Arthropod specimens and genome skimming: Extracting a large panel of diet, symbiotic and phylogenomic information
Benjamin Linard, Department of Life Sciences, NHM
Wednesday 15 October 1100
Sir Neil Chalmers seminar room, Darwin Centre LG16 (below Attenborough studio)
Genome skimming (GS) is the shallow sequencing of the DNA extracted from pooled specimens. This approach was successfully tested on plants to extract simultaneously chloroplast / mitochondria / rRNAs and nuclear markers for phylogenomics and ecological studies. We previously produced insect specimen pools, initially to generate hundreds of complete mitochondria but also skimming the nuclear genomes of the specimens and their gut content. We will describe here the promising potential of GS when applied to arthropods.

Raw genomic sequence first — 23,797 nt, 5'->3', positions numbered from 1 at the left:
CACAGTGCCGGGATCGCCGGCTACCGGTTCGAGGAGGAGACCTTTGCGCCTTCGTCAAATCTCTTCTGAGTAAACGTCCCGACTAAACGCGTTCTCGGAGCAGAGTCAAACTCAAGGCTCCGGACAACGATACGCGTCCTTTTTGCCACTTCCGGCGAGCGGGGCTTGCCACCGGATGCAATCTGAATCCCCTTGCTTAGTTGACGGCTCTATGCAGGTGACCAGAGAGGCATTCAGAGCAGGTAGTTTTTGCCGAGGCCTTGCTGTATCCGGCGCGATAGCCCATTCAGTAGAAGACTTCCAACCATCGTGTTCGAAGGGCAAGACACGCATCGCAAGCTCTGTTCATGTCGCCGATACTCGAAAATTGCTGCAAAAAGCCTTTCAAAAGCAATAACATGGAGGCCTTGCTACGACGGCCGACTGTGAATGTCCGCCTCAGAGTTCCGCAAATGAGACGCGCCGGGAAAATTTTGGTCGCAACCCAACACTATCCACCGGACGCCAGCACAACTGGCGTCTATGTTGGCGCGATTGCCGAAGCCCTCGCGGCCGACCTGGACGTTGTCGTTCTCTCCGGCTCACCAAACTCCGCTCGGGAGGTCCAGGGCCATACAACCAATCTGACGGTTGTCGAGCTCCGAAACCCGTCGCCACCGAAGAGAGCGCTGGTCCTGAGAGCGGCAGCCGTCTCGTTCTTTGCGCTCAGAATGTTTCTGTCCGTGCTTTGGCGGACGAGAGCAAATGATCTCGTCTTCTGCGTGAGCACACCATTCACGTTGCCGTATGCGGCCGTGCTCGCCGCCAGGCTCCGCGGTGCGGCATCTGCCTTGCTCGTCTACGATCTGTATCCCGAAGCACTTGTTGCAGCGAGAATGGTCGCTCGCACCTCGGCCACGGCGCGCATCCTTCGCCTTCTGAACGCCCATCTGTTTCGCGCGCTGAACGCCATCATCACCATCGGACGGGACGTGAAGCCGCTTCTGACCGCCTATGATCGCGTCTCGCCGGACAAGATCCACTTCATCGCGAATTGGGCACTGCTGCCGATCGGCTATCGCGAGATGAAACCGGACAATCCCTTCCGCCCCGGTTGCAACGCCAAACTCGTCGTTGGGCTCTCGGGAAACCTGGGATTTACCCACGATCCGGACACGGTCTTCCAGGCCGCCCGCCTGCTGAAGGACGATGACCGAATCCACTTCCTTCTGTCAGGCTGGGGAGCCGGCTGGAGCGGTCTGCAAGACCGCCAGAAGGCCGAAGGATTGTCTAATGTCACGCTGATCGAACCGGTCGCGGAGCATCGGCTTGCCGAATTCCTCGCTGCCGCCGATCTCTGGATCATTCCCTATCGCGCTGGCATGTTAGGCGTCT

In particular, we will show: (1) how trophic interaction between aphid preys, ladybirds (Coccinellini specimens) and associated symbiont can be skimmed from gut contents; (2) why a large panel of DNA markers (mitochondria, coding regions, repeats) are systematically leachable from insect pools through GS; (3) why applying GS to field collected material could extend our knowledge of insect genome evolution and uncover several ecological messages.
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